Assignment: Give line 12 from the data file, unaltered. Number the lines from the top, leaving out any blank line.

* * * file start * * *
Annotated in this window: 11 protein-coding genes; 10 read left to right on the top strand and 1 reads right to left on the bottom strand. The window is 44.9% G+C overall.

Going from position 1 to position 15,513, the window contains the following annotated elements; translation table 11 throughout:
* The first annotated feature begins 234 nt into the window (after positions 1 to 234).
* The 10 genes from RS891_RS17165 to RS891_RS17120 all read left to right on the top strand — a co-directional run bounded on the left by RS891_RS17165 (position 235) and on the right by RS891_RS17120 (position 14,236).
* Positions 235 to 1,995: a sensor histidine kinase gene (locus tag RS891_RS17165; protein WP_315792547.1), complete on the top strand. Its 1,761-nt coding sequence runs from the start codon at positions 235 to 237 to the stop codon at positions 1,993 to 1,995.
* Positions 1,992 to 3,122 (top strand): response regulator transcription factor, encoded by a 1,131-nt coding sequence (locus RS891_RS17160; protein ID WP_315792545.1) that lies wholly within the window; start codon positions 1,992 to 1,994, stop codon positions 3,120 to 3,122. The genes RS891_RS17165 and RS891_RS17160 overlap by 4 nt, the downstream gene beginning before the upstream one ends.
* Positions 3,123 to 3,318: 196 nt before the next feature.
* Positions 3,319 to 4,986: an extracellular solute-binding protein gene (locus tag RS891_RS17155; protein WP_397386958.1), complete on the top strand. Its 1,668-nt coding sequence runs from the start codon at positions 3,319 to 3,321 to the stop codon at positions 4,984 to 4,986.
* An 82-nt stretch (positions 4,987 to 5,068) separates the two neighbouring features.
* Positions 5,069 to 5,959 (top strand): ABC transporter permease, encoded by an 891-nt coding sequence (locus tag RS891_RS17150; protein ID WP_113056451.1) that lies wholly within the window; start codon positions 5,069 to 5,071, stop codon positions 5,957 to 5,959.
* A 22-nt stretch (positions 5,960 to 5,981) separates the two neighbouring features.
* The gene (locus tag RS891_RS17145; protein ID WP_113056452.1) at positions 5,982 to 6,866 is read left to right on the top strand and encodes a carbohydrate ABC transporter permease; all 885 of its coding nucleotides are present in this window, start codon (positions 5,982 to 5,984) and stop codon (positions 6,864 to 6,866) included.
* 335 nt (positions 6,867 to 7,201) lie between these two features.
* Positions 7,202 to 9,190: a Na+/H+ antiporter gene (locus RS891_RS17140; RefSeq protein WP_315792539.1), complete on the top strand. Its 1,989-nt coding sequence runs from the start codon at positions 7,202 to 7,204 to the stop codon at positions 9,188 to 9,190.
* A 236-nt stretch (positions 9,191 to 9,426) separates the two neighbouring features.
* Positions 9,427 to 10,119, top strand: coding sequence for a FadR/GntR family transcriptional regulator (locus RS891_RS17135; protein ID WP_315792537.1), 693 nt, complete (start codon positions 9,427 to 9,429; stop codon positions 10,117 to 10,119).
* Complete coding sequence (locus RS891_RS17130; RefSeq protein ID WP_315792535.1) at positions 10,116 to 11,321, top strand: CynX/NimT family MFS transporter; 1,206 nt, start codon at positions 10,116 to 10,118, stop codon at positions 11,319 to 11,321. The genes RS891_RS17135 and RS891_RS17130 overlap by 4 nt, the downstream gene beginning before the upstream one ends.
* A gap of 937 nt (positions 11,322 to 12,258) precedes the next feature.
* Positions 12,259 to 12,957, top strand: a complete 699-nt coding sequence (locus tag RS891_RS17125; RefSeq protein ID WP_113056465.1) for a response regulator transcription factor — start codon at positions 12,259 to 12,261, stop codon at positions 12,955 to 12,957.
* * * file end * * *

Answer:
* The gene (locus tag RS891_RS17145; protein ID WP_113056452.1) at positions 5,982 to 6,866 is read left to right on the top strand and encodes a carbohydrate ABC transporter permease; all 885 of its coding nucleotides are present in this window, start codon (positions 5,982 to 5,984) and stop codon (positions 6,864 to 6,866) included.